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A Million Taxis

A Million Taxis

New apps aim to turn normal cars into ad-hoc taxis, filling empty seats and easing traffic

Author: Reilly Capps/Friday, April 5, 2013/Categories: sustainability, Archive Pick of the Week

By Reilly Capps


You ever sit in a giant traffic jam, alone, in freeway that has become a parking lot, boxed in by cars flatulating noxious fumes, your only companion the radio DJ’s who are dumber than dingleberries? Don’t you feel like driving to city hall and stomping some city planner’s throat, or hocking a loogie on Robert Moses’s grave? “Thanks a lot for the BQE, jackass.” And do you ever catch the eye of a driver next to you? Ever notice that you’re in a car alone and they’re in a car alone and two-thirds of the drivers in their cars alone? And don’t you wonder if they’re thinking the same thing you’re thinking, which is: “I am going to murder someone.”

No, that’s too harsh. That’s not what you’re thinking (not usually). You’re thinking: “When did we all agree to live stuck in traffic? There has got to be a better way.”

Now, a number of tech entrepreneurs are trying to harness the power of mobile phones to coordinate rides between drivers and riders.

Jonathan Fein, 24, is the founding CEO of JP Partners, a company that just this week released what could be a world-shaking app for your smartphone. His app, called Rickshaw, will be able to efficiently match up passengers looking for a ride with everyday motorists who have the time and desire to ferry someone else around.

I spoke with him from his base in Hong Kong. He said he will often be in traffic having the feeling I described above, looking at the other drivers, thinking how smart it would be to carpool, but not having any idea how to go about it. So he’s found a way.

Here’s how it works: Let’s say you live in Marin County, Calif., and, every day, you commute to Downtown San Francisco. Then your car breaks down. You need a lift. You tell Rickshaw or Lyft or Sidecar that you need a ride. Someone else who drives a similar commute would be notified by the app. They would then make an offer, saying that they could take you along for $10 a trip, or whatever. You pay by credit card, and Rickshaw takes a 15 percent cut.

This is not a new idea. A few websites, like eRideShare,   have long tried to match drivers and passengers. But it seems like it rarely works. No one seem to be going where you want to go, and you can’t tell who you’re riding with.

There are a number of companies, such as Lyft and Sidecar, right now attempting to harness the power of smartphones to make this work easily and efficiently. If they can, it has tremendous potential to fix some of our worst transportation problems.

It’s like carpooling or hitchhiking, but way better organized and way safer. And, because it incorporates a profit motive, and is powered by market forces of supply and demand, it has a better chance of succeeding widely than carpooling or hitchhiking.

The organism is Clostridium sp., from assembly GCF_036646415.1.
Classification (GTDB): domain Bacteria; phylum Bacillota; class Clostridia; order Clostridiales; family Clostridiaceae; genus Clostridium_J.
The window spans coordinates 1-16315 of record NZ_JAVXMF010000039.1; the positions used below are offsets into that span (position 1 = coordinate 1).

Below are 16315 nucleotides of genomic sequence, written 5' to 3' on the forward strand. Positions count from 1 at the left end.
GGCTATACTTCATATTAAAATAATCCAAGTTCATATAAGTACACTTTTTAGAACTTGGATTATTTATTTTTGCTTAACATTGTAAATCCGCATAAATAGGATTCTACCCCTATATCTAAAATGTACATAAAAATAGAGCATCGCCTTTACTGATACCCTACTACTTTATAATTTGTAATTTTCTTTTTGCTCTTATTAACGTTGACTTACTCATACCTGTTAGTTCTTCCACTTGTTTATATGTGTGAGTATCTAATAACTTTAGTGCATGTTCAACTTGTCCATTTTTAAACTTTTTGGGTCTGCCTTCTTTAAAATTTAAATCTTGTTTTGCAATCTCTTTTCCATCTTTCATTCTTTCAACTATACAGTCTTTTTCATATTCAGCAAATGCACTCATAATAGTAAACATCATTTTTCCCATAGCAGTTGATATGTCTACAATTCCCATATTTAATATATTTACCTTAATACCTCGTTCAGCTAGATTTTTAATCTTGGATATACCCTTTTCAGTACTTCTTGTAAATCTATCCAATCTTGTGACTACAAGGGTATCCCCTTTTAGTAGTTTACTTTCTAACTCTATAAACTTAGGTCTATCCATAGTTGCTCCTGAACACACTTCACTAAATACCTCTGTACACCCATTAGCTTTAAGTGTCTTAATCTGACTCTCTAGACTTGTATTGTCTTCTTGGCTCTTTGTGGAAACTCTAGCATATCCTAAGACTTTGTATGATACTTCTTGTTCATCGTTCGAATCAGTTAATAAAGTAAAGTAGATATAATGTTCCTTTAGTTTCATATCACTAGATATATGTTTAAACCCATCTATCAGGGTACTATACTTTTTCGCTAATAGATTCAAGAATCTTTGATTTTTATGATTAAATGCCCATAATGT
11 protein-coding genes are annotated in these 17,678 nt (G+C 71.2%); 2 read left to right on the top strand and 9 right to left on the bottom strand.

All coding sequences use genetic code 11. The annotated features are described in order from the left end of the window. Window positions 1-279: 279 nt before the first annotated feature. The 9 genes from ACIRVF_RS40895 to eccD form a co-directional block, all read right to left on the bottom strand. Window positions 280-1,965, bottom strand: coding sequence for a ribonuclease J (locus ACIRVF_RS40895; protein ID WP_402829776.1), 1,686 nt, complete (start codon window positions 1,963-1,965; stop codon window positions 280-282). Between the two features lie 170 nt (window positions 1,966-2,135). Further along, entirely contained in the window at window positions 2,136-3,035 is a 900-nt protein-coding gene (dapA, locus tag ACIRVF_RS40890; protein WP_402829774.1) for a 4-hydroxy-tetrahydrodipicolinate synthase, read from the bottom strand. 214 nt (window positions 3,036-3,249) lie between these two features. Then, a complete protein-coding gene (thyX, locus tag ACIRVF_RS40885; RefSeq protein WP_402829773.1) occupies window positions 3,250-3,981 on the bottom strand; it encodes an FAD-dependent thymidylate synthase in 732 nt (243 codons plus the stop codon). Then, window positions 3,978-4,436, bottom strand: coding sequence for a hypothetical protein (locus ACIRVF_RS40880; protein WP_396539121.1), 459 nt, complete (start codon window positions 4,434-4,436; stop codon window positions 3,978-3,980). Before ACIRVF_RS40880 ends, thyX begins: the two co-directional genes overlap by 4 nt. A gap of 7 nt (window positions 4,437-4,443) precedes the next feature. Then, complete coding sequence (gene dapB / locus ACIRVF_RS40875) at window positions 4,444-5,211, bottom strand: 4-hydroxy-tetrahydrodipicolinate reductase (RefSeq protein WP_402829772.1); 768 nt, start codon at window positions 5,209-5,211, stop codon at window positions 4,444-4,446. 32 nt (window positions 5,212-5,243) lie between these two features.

The difference between Rickshaw and Lyft and Sidecar, Fein points out, is that Rickshaw works in any city anywhere in the world, whereas Lyft and Sidecar are only available in certain major American cities. It also seems to offer more transparency, with lots more pictures of the car and the driver, so you know whether you’ll be riding with a clean businessman in a sparkly BMW or a dirty, scraggly-looking dirt farmer driving a rusted-out Focus. Pictures are key to creating transparency and trust on the Internet.

And, if you ask for a ride and can’t get it, the app lets you call a local taxi company just by pressing a button.

All of these apps, if they can succeed on any level, will be eco-friendly.

Fein points out that taxis spend a substantial portion of their day driving around without a passenger, looking for fares, burning up fuel. He says that informal taxi cabs, sometimes called black taxis, already exist in China and Poland, though they’re disorganized. In this case, most rides would only be arranged with people who were already going that way anyway, and so little extra gas will be burned. And Fein thinks that sharing a car, as opposed to driving alone, will create “a little bit nicer community feel.”

These types of apps are, of course, part of a broader, idealistic movement toward a “sharing economy,” in which the Internet and smart phones are used to better allocate the resources we already have, such as the empty seats in our giant SUV’s (in the case of Rickshaw), or the extra, unused rooms we have in our giant houses (in the case of CouchSurfing and AirBnB). This in lieu of producing more stuff, with greater impact on the planet.

Will Rickshaw succeed? Who knows. There aren’t many people signed up right now.

It will probably depend on how willing average people are to climb into a car with a stranger, how willing they are to give up the supposed freedom they have while driving a car, and how much they believe that lurking in the car next to you is not a chainsaw-swinging murderer, but another human who’s sick of the endless traffic, and wants to find a better way.

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